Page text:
I am convinced that the CFTC now fully appreciates the position limit and manipulation problem in silver. Fix the position limit problem in silver and the manipulation is over. Let me repeat that. If the CFTC sets position limits in COMEX silver at 1000 to 1500 contracts for both longs and shorts and discontinues the phony hedging exemptions currently granted to the big US banks and other shorts, the silver manipulation is history. I think this is in the cards. I think this is what Chairman Gensler and Commissioner Chilton intend. But it won’t happen if the big shorts get their way. If they are allowed to continue to hold their manipulative short positions, then we must wait for the physical shortage to break the manipulation.

For more than 20 years, the CFTC has turned a blind eye and a deaf ear to the problem of legitimate position limits in silver. Apparently, that has changed. The new Chairman appears to be interested in the public’s opinion on this issue. It’s time for you to speak up. It’s time to be specific. The issue is position limits, not the budget deficit, not the dollar, not his previous employment at Goldman Sachs. He is doing what he should be doing and as such, deserves to be treated with respect. Ask him and the other commissioners to reduce the position limits in silver to between 1000 to 1500 contracts, or please explain why that limit is not appropriate. Ask him to do away with the phony exemptions granted to a few big shorts or make transparent the reason why they are short. Make it short, sweet and specific – lower the silver limits to equal all other commodities and disallow phony exemptions. Send this article if you want. This could be a game changer. Don’t delay.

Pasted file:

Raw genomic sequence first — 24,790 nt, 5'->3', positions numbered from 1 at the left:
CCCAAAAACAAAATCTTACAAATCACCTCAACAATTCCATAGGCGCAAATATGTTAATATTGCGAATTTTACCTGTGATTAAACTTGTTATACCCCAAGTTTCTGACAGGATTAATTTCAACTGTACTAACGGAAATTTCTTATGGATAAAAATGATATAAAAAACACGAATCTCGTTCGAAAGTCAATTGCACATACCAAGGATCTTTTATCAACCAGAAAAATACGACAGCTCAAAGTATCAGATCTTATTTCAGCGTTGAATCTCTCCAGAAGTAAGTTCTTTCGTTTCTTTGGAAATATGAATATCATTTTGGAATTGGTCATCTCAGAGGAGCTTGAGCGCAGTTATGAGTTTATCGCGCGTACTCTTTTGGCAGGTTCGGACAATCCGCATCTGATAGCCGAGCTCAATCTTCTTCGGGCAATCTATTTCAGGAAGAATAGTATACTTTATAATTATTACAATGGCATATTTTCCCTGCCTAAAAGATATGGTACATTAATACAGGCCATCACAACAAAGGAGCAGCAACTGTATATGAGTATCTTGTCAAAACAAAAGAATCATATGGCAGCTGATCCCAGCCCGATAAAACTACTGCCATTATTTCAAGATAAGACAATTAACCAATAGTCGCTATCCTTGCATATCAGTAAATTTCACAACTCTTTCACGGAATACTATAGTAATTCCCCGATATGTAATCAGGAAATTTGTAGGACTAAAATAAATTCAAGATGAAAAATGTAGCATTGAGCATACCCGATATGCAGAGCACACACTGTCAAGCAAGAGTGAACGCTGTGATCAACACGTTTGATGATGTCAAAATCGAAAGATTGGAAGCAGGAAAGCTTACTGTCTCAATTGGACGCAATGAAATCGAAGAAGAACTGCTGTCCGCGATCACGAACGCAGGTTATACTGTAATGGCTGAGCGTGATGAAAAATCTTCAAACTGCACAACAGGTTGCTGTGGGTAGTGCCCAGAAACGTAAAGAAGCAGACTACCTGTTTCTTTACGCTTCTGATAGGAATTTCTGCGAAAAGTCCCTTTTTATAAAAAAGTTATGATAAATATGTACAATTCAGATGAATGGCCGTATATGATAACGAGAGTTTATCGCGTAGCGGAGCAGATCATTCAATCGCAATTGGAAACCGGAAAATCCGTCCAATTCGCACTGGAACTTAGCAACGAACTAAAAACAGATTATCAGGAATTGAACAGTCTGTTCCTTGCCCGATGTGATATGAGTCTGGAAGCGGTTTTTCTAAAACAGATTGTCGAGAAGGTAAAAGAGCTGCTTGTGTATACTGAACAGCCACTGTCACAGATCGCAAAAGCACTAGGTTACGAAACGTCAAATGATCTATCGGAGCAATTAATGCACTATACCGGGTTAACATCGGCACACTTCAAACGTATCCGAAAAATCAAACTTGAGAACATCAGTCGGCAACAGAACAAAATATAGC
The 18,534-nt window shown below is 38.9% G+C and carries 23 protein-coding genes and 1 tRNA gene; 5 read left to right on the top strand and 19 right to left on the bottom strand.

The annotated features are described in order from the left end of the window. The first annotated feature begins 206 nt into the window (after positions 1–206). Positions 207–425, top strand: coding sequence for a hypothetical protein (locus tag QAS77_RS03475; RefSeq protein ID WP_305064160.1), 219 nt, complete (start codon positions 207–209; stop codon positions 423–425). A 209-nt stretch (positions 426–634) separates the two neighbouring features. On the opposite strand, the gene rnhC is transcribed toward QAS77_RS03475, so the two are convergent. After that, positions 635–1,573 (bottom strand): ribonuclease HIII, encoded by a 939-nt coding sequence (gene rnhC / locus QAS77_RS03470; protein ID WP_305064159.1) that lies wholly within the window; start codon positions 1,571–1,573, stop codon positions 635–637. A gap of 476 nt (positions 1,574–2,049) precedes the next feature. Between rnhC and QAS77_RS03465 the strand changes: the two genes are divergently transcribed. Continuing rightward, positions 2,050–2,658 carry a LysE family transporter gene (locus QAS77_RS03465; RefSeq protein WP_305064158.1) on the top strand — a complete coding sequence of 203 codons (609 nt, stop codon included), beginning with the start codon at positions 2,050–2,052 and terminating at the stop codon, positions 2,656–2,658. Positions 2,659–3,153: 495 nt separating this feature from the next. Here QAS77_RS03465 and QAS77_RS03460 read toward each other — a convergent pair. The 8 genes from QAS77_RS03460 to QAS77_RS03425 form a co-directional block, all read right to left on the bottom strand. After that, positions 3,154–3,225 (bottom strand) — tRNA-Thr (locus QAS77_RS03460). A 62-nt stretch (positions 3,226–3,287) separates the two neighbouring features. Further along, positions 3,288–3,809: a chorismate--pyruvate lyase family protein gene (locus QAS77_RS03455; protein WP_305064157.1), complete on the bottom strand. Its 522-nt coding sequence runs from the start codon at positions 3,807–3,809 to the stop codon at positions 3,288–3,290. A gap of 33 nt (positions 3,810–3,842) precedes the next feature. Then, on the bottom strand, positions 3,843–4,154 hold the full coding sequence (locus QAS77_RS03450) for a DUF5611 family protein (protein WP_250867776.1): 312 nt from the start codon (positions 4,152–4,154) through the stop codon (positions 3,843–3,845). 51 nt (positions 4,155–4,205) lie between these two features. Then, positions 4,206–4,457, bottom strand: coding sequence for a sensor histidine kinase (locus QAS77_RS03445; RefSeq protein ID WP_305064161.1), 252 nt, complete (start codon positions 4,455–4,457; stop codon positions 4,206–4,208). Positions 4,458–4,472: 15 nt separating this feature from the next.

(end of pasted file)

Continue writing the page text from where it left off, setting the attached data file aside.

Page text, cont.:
Ted Butler

ndM – What is really amazing is that some idiots still are able to believe, in bona fide, without a hidden agenda, that there’s no manipulation in the silver futures market at the Comex.

Don’t hold your breath, however. While I encourage everyone to write to the CFTC asking for an end to that disgusting crime, those “three or fewer” US banks have probably the US government in their pockets.


July 26, 2009

Daily Bell: You have lectured on Microeconomics and History of Economical Thought. Can you explain the difference between Microeconomics and Macroeconomics within the Austrian discipline?